Author: wayland
Date: 2009-02-24 01:53:45 +0100 (Tue, 24 Feb 2009)
New Revision: 25509

S16: Referred to other documents
IO.pod: Got rid of filetest pragma

Modified: docs/Perl6/Spec/S16-io.pod
--- docs/Perl6/Spec/S16-io.pod  2009-02-24 00:44:29 UTC (rev 25508)
+++ docs/Perl6/Spec/S16-io.pod  2009-02-24 00:53:45 UTC (rev 25509)
@@ -41,6 +41,12 @@
 Many of the roles and functions below will operate on the default handles.  To 
set all 3 
 at once, do C<($*DEFIN, $*DEFOUT, $*DEFERR) ::= ($*IN, $*OUT, $*ERR)>.  
+=head1 Roles and Classes
+The roles and classes that define most of the functionality for IO are defined 
+S32-setting-library/IO.pod.  The main functions used are listed in S29 with 
references to 
 =head1 Additions
 Please post errors and feedback to perl6-language.  If you are making

Modified: docs/Perl6/Spec/S32-setting-library/IO.pod
--- docs/Perl6/Spec/S32-setting-library/IO.pod  2009-02-24 00:44:29 UTC (rev 
+++ docs/Perl6/Spec/S32-setting-library/IO.pod  2009-02-24 00:53:45 UTC (rev 
@@ -592,29 +592,28 @@
     :C Same for inode change time (Unix, may differ for other platforms)
 The interpretation of the file permission operators C<:r>, C<:R>,
-C<:w>, C<:W>, C<:x>, and C<:X> is by default based solely on the mode
-of the file and the uids and gids of the user.  There may be other
-reasons you can't actually read, write, or execute the file.  Such
-reasons may be for example network filesystem access controls, ACLs
-(access control lists), read-only filesystems, and unrecognized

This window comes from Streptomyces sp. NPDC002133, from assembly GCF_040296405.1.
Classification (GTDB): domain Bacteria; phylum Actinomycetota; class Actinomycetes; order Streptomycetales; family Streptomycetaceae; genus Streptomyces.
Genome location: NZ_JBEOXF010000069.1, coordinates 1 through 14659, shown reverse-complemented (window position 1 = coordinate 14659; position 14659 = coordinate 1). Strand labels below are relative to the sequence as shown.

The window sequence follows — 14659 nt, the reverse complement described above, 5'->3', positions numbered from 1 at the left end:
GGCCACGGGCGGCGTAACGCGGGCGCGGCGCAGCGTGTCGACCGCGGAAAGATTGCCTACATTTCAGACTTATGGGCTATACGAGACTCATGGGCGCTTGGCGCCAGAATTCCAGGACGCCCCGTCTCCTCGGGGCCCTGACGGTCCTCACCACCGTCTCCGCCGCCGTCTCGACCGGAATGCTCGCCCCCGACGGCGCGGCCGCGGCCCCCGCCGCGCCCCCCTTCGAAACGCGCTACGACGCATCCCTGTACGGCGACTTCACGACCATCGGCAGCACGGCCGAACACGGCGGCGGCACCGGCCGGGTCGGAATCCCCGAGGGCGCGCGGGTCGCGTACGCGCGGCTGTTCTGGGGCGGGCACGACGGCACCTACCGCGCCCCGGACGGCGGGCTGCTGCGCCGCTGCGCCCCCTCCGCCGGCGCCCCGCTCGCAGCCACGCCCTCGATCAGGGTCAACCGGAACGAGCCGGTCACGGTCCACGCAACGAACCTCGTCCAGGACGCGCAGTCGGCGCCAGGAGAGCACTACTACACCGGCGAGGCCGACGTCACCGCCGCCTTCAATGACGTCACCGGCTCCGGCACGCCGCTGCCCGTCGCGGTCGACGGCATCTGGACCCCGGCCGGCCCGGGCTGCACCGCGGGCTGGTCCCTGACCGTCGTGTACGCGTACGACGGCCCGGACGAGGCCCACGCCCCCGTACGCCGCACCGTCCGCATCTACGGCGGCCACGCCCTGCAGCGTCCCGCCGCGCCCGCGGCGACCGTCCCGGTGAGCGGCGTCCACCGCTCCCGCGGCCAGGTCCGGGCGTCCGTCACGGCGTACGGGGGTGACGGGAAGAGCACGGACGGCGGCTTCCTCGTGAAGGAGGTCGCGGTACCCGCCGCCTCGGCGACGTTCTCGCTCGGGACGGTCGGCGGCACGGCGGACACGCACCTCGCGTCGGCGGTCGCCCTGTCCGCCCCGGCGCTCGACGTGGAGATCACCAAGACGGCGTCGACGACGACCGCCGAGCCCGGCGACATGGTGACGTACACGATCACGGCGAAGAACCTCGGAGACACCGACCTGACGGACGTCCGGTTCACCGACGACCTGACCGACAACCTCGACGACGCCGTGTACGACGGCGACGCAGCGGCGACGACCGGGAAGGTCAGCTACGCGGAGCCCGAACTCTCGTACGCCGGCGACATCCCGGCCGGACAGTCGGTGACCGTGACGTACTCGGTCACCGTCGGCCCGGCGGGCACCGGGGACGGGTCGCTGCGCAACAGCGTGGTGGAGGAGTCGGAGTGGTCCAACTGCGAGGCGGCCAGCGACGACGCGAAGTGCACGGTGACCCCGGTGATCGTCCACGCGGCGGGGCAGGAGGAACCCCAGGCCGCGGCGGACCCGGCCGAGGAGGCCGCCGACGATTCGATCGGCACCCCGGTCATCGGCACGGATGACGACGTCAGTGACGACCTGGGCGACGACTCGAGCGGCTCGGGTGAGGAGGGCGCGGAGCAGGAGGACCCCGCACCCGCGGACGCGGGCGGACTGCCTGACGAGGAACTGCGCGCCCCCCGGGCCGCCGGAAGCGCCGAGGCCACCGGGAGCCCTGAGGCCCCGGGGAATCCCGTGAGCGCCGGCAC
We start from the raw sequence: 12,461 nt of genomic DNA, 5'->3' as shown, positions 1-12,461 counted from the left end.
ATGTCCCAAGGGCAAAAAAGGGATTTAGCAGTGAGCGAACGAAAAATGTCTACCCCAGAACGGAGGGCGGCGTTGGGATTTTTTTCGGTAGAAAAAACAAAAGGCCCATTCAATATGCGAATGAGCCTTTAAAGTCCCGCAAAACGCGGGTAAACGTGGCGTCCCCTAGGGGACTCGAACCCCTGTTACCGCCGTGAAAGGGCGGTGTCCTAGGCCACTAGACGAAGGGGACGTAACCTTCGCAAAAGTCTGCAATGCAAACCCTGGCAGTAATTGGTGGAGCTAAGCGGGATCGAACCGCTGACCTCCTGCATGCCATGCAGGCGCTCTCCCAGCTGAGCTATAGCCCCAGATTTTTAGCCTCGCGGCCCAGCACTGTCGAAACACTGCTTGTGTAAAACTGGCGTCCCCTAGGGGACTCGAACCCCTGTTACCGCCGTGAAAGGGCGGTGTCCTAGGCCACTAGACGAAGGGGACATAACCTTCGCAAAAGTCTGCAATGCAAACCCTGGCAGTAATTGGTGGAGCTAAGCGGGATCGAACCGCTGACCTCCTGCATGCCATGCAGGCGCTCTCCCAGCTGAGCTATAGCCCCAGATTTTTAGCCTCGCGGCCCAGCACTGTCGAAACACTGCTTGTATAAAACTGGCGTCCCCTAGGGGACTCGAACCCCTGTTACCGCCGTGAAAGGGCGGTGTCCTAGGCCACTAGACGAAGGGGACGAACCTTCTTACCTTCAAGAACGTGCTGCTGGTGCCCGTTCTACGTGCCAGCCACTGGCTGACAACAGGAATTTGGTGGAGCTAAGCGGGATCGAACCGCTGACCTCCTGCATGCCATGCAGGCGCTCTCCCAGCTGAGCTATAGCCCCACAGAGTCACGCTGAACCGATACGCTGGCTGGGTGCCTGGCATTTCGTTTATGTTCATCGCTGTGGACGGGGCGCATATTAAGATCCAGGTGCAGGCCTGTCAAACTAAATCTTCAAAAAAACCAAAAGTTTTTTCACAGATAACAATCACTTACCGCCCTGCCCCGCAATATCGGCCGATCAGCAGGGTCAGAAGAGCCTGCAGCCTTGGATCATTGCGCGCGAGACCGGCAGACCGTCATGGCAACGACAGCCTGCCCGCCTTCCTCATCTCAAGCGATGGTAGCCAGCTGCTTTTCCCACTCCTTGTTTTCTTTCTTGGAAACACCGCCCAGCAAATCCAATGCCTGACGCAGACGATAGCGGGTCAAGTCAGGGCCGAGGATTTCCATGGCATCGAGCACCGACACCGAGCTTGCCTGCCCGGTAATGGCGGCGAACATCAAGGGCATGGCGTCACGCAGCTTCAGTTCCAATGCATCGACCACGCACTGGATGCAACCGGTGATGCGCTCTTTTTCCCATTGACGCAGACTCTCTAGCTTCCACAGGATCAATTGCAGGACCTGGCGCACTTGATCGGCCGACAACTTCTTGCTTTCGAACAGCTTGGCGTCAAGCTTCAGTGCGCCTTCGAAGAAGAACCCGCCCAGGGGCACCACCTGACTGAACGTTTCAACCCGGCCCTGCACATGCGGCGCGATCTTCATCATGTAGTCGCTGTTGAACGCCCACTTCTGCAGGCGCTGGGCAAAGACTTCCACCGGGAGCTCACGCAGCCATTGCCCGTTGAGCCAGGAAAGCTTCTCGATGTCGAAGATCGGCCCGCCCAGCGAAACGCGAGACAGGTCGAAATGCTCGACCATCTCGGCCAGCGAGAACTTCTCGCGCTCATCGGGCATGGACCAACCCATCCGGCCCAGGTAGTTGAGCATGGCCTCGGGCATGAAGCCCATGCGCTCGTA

-executable formats.
+C<:w>, C<:W>, C<:x>, and C<:X> is by default based on:
+=item * The mode of the file and the uids and gids of the user
+=item * ACLs (access control lists)
+=item * read-only filesystems
+There may be other reasons you can't actually read, write, or execute 
+the file.  Such reasons may be for example network filesystem access 
+controls and unrecognized executable formats.  
 Also note that, for the superuser on the local filesystems, the C<:r>,
 C<:R>, C<:w>, and C<:W> tests always return 1, and C<:x> and C<:X> return 1
 if any execute bit is set in the mode.  Scripts run by the superuser
 may thus need to do a stat() to determine the actual mode of the file,
 or temporarily set their effective uid to something else.
-If you are using ACLs, there is a pragma called C<filetest> that may
-produce more accurate results than the bare stat() mode bits.
-When under the C<use filetest 'access'> the above-mentioned filetests
-will test whether the permission can (not) be granted using the
-access() family of system calls.  Also note that the C<:x> and C<:X> may
-under this pragma return true even if there are no execute permission
-bits set (nor any extra execute permission ACLs).  This strangeness is
-due to the underlying system calls' definitions.  Read the
-documentation for the C<filetest> pragma for more information.
 The C<:T> and C<:B> switches work as follows.  The first block or so of the
 file is examined for odd characters such as strange control codes or
 characters with the high bit set.  If too many strange characters (>30%)

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